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Reconciliation Walk

Tre Sheppard helped me make this video in 1995.  He did a great job of putting it together and I am grateful to the people at ywam.tv for digitizing it recently.  It is still a relevant subject for a few reasons.

Tre Sheppard helped me make this video in 1995.  He did a great job of putting it together and I am grateful to the people at ywam.tv for digitizing it recently.  It is still a relevant subject for a few reasons.

It is very important that Christians in the western nations should understand how many Muslims, and Jews, see Christianity.  There are reasons for their feelings of enmity and we should humbly acknowledge that.  As everyone knows, history shapes the present and if we do not make efforts to address historical sins, there is little hope that the consequences will fade.  This video is a brief summary of the events of the first Crusade and their impact on Muslims, Jews and Eastern Christians—all of whom were victims of religiously inspired violence under the banner of the Cross of Jesus.

The following year, hundreds of Christians from Western nations journeyed to Turkey to convey a message of apology face-to-face. That initiative continued for over three years, through Turkey, Syria, Lebanon, Israel and the West Bank.  It culminated in Jerusalem on July 15, 1999, exactly 900 years after the Crusaders breached the walls of Jerusalem and slaughtered all its citizens.  In the context of the twisted understanding of the Roman Church at the time, their actions were thought to be “evangelism”.

Let us walk in humility!

Defusing the bitter legacy of the Crusades. Lynn Green retraces the history of the first Crusade and proposes an appropriate Christian response for today. The Reconciliation Walk was an independent initiative led by Lynn Green, an American who has been living in England for 25 years.

About 3,000 walkers participated over the 3-year period, with people coming and going in small groups, from many different denominations and nations. It began in the spring of 1996, as teams of walkers entered Cologne, Germany, where the Crusades were launched in March-April 1096, led by Peter the Hermit.

The 2,000-mile three-year walk across Europe and through the Balkans, Turkey, and Syria ended in Jerusalem on July 15, 1999, the nine-hundredth anniversary of a Crusade massacre of Jews and Arabs. Recorded in 1996, by Procla-Media, and captured from VHS in 2019.

resource: UofN Legacy

7 comments on “Reconciliation Walk

  1. Thank you Lynn – need more reconciliation. Rebecca is in Palestine this week so it was quite significant watching this. Bless you

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  2. Pyry Puurunen

    Would you not say that the crusades were a natural response (excluding the 4th) against Muslim expansion, during which regrettable atrocities were commited. Is not Spain today in a much better position than it would have been without the Reconquista?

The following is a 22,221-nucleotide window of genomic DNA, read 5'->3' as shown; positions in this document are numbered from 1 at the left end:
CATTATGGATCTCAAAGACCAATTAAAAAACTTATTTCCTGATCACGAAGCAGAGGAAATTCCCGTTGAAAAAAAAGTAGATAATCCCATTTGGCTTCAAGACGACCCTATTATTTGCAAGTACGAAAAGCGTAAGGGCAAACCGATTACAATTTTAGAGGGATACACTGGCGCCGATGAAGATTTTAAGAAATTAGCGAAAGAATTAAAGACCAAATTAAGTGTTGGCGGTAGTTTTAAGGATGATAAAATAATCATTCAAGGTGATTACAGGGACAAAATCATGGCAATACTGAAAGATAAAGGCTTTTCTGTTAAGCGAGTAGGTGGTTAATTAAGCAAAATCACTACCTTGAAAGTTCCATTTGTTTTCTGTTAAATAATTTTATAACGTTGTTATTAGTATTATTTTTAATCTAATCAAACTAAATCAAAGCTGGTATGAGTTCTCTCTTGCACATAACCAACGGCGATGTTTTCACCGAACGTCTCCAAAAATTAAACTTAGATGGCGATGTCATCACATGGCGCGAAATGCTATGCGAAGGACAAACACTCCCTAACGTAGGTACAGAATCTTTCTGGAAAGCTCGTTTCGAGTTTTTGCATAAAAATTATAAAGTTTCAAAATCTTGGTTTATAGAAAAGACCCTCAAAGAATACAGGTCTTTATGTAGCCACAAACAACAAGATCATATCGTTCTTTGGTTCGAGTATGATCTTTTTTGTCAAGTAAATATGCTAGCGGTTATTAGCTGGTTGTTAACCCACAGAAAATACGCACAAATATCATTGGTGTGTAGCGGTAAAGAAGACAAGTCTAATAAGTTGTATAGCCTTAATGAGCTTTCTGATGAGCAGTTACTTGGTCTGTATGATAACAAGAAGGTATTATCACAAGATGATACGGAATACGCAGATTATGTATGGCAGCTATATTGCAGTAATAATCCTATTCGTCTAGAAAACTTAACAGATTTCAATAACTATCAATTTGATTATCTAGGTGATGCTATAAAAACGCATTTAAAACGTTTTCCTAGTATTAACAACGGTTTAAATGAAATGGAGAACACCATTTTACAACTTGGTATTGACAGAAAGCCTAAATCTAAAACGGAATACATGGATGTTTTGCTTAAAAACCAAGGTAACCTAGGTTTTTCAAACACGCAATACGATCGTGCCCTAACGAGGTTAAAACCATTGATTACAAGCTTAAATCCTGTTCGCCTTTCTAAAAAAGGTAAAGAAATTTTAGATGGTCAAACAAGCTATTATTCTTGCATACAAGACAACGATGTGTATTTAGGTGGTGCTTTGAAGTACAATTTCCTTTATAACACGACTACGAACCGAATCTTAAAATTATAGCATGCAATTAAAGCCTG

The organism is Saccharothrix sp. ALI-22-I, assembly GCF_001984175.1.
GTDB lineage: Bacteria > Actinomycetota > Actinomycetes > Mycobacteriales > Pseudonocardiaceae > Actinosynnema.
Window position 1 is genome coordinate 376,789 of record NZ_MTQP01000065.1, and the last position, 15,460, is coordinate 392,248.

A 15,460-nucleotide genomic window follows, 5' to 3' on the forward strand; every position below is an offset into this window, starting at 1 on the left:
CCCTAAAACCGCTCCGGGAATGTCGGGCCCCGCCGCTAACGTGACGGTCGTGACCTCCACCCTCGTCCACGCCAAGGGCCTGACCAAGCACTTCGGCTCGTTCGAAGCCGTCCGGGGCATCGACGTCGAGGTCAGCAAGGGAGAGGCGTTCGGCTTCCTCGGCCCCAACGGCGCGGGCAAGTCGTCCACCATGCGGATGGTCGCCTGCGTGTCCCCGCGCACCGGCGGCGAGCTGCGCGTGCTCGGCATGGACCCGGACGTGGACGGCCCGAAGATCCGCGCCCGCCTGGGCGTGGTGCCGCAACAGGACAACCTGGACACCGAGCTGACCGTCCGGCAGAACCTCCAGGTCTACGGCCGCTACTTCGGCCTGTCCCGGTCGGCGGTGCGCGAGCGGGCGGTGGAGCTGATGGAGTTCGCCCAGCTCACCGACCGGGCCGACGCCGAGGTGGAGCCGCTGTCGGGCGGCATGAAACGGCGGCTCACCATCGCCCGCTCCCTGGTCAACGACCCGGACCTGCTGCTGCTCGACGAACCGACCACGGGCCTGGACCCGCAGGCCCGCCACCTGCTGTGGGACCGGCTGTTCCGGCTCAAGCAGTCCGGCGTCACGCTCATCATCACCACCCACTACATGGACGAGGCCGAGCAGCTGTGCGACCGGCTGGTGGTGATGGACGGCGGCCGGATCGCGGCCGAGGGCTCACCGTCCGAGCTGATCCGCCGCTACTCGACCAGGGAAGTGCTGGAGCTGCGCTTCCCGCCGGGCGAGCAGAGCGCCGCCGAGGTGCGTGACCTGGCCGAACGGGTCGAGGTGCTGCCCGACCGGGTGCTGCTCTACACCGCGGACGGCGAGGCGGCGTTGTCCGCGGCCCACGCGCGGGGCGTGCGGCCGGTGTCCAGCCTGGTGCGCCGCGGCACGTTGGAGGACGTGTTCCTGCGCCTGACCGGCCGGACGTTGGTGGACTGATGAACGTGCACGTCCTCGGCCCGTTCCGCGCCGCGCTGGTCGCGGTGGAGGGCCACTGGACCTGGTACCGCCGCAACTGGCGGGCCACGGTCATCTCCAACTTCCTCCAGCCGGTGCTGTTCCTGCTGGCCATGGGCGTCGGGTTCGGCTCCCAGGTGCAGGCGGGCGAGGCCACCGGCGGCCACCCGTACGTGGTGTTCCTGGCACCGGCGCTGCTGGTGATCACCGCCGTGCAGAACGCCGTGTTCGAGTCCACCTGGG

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    • Yes, but the Church had become a powerful institution and called the Crusades in the name of Jesus and under the banner of the cross. Those developments presented an upside-down and inside-out Gospel. In the name of the One who said, “I say to you, love your enemies!”, the institution that called itself The Church urged the killing of enemies. The Church is never meant to wield coercive power, let alone lethal force. The authority of the Church is limited to peaceful conflict resolution and its greatest power is to recognize that a fractious person who will not relent has excluded themselves from fellowship with other believers. (Matt. 18)

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      • Pyry Puurunen

        I agree that the church should not have such power (Reconquista again an interesting parallel, being primarily a state driven action), but is this apology not counterintuitive in a way? Muslims have a perception of being wronged by the west, both correctly and incorrectly, and an apology for the crusades might feed into that narrative. The crusades were initiated by a party who did not have the right and the participants often did not conduct themselves as they should, but as military campaign the crusades were justified.

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      • Yes, it is counter-intuitive. But for serious followers of Jesus (is there another kind?) it is self-evident that an apology is required. In His name hundreds of thousands of our forefathers slaughtered people who were a threat to them, instead of loving their enemies. We can’t hope to represent Jesus until they know that we know the Crusades were a misrepresentation of Jesus.

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  3. Pyry Puurunen

    I can’t disagree with that. But would you think differently if the crusades were not initiated by the church and justified in the name of Christ? What do you think about the reconquest of Spain that I mentioned? Granted exiling muslims went too far. What should have been done instead? Areas that were successfully taken were majority Christian until present day, while in the lands in Muslim hands the majority has turned into minority.

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  4. There are simply too many unanswered and unanswerable questions arising from your series of hypothetical questions. We can only deal with what actually happened.

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